With a difference of just €20 at the time of booking between economy and business, Iberia Express appeared to offer a competitive direct option between the Scottish and Spanish capital’s. It should be noted, however, that this route is seasonal, and currently operates between June and October.
At the Airport
Check-in queues were long, with only 3 desks open. There was a priority desk for passengers travelling in Business, or oneworld frequent flyers, and as such I was checked-in within ten minutes. Iberia Express do not pay for passengers to use the fast track lane at Edinburgh airport, which is disappointing. On this occasion, however, the agent managing the priority lane allowed me to use the facility. I find the security process at Edinburgh to be chaotic, and far less efficient than at Glasgow. Despite using the priority lane, the queues were long and the process felt more stressful than it need be.
Officially, Iberia uses the Aspire lounge at Edinburgh. This seems rather strange, considering Iberia’s owner, IAG have their own lounge at Edinburgh, in the form of the British Airways Lounge. As a result of oneworld access rules, however, you are also able to use the BA lounge if you want, and on this occasion I chose to do so. The BA lounge is a pleasant, large space with plenty of natural light. At the time of my visit, the breakfast offering was available and consisted of a continental selection. Champagne is also available on request.
The flight was scheduled to depart on time, and I arrived at the gate thirty minutes prior to departure, shortly after which boarding commenced. Priority boarding was available for those with eligibility and worked efficiently.
As is standard with European shorthaul business class products, the seating in business was identical to that of economy, the difference being the free middle seat, which allows for a little more personal space. Today, I was seated in 1F.
Shortly after take-off, the cabin crew came round with a tray of drinks with a choice between either orange juice or water. After this, I was asked whether or not I’d like anything to eat. There was no choice, with the only option being a ham and cheese quiche. If your flight leaves after 10.30am but before 12pm, Iberia Express offer a ‘brunch service’ – this was completely unsatisfactory for this flight, which departed at 11.05am, and was scheduled to last 2hr 55m, meaning arrival into Madrid at 3pm local time. The small quiche was served with a small bowl of fruit, and a bread roll. The quality was very poor – soggy pastry, and lacking in flavour. It was unexciting to say the least, and certainly wasn’t satisfactory for the length of the flight. Wine and spirits were available, and the wine was okay.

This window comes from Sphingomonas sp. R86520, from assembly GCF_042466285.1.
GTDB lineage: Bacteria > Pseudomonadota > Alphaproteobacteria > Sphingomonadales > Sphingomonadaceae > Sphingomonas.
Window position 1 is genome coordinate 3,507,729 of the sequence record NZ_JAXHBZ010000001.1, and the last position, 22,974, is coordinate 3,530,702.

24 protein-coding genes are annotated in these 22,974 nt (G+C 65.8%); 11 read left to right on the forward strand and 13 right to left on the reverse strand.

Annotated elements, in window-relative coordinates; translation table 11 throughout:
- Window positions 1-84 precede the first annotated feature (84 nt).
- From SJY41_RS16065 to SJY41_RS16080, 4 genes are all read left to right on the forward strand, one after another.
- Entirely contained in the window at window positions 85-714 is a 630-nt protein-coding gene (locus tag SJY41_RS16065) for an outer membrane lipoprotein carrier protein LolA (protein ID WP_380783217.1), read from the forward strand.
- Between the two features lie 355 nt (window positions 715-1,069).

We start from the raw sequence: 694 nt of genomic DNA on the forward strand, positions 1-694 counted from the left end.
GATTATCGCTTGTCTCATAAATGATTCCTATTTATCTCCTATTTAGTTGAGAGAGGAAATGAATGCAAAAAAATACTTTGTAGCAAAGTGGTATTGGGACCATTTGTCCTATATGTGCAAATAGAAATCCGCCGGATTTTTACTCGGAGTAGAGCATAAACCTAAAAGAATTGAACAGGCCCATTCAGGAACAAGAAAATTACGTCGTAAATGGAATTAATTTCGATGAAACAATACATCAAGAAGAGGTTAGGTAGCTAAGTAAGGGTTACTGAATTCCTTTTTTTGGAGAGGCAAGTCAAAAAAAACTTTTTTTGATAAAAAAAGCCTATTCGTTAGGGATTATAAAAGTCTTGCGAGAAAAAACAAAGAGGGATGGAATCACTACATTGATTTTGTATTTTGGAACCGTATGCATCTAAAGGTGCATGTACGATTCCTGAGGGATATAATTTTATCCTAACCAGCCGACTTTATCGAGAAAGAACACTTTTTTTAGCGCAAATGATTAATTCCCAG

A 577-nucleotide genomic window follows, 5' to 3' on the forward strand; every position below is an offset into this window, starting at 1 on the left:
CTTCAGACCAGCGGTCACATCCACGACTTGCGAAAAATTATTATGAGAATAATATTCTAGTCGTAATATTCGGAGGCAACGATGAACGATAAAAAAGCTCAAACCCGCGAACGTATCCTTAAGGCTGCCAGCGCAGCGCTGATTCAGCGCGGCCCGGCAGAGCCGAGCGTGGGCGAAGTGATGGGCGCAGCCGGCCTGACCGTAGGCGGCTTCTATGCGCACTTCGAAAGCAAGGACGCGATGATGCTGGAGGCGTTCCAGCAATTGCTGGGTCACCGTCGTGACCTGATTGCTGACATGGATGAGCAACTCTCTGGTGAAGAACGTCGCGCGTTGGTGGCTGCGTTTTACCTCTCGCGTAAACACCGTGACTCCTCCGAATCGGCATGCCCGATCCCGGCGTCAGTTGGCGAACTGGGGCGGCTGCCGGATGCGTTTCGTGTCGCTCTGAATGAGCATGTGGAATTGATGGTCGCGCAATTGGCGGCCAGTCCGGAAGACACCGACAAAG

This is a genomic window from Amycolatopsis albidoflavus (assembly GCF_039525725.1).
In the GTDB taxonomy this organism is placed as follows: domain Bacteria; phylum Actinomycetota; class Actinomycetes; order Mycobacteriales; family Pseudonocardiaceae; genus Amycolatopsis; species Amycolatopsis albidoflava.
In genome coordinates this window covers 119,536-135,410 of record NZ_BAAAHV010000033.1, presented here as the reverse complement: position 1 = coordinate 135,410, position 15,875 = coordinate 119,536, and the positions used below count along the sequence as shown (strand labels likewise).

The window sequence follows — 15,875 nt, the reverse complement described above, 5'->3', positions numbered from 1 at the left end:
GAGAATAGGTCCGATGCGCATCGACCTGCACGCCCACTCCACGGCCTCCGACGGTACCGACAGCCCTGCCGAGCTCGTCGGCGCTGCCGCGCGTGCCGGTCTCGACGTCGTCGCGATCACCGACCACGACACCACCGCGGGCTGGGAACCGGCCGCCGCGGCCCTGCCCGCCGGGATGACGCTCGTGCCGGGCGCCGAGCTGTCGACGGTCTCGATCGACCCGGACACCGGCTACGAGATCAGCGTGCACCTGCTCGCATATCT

The service wasn’t great, with the cabin crew mainly staying in the galley once the meal service was complete, this said, they were quite quick to respond to any additional requests for drinks. One nice thing about Iberia Express is their onboard in flight entertainment, which can be accessed through your internet browser – in particular, it offers a moving map, something which isn’t available on Iberia’s mainline services.
As the price difference was so small on this flight between Business and Economy, I wasn’t as disappointed as I might have been with what was a pretty poor offering. The brunch meal service wasn’t satisfactory, nor was it appropriate for a flight which was nearly 3hrs in duration. Had I paid a significant premium for business, I would have been very disappointed.